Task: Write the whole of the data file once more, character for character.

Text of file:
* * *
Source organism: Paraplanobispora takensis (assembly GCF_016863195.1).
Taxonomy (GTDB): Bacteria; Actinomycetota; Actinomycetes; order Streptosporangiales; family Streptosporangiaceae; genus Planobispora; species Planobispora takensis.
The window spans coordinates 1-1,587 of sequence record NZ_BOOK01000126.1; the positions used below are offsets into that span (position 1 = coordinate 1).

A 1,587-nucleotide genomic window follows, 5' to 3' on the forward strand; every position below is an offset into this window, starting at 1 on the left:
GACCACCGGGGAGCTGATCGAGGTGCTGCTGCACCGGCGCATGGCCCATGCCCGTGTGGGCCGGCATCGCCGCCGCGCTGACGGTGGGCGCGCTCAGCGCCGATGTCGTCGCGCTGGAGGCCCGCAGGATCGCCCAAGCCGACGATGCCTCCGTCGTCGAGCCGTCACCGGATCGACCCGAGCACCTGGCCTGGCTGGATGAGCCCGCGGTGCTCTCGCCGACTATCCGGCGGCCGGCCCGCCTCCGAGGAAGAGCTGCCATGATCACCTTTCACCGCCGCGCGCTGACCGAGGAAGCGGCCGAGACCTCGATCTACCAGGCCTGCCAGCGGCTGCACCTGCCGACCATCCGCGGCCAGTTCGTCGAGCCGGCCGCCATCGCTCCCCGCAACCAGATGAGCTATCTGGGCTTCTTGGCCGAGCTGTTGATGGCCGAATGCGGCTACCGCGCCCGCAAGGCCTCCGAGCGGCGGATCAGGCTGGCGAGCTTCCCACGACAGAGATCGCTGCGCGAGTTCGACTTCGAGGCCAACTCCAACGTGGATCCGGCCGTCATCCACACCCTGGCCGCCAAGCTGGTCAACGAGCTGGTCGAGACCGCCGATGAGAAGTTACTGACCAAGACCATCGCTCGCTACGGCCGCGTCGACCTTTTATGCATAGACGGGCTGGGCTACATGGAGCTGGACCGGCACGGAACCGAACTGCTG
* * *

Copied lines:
Source organism: Paraplanobispora takensis (assembly GCF_016863195.1).
Taxonomy (GTDB): Bacteria; Actinomycetota; Actinomycetes; order Streptosporangiales; family Streptosporangiaceae; genus Planobispora; species Planobispora takensis.
The window spans coordinates 1-1,587 of sequence record NZ_BOOK01000126.1; the positions used below are offsets into that span (position 1 = coordinate 1).

A 1,587-nucleotide genomic window follows, 5' to 3' on the forward strand; every position below is an offset into this window, starting at 1 on the left:
GACCACCGGGGAGCTGATCGAGGTGCTGCTGCACCGGCGCATGGCCCATGCCCGTGTGGGCCGGCATCGCCGCCGCGCTGACGGTGGGCGCGCTCAGCGCCGATGTCGTCGCGCTGGAGGCCCGCAGGATCGCCCAAGCCGACGATGCCTCCGTCGTCGAGCCGTCACCGGATCGACCCGAGCACCTGGCCTGGCTGGATGAGCCCGCGGTGCTCTCGCCGACTATCCGGCGGCCGGCCCGCCTCCGAGGAAGAGCTGCCATGATCACCTTTCACCGCCGCGCGCTGACCGAGGAAGCGGCCGAGACCTCGATCTACCAGGCCTGCCAGCGGCTGCACCTGCCGACCATCCGCGGCCAGTTCGTCGAGCCGGCCGCCATCGCTCCCCGCAACCAGATGAGCTATCTGGGCTTCTTGGCCGAGCTGTTGATGGCCGAATGCGGCTACCGCGCCCGCAAGGCCTCCGAGCGGCGGATCAGGCTGGCGAGCTTCCCACGACAGAGATCGCTGCGCGAGTTCGACTTCGAGGCCAACTCCAACGTGGATCCGGCCGTCATCCACACCCTGGCCGCCAAGCTGGTCAACGAGCTGGTCGAGACCGCCGATGAGAAGTTACTGACCAAGACCATCGCTCGCTACGGCCGCGTCGACCTTTTATGCATAGACGGGCTGGGCTACATGGAGCTGGACCGGCACGGAACCGAACTGCTG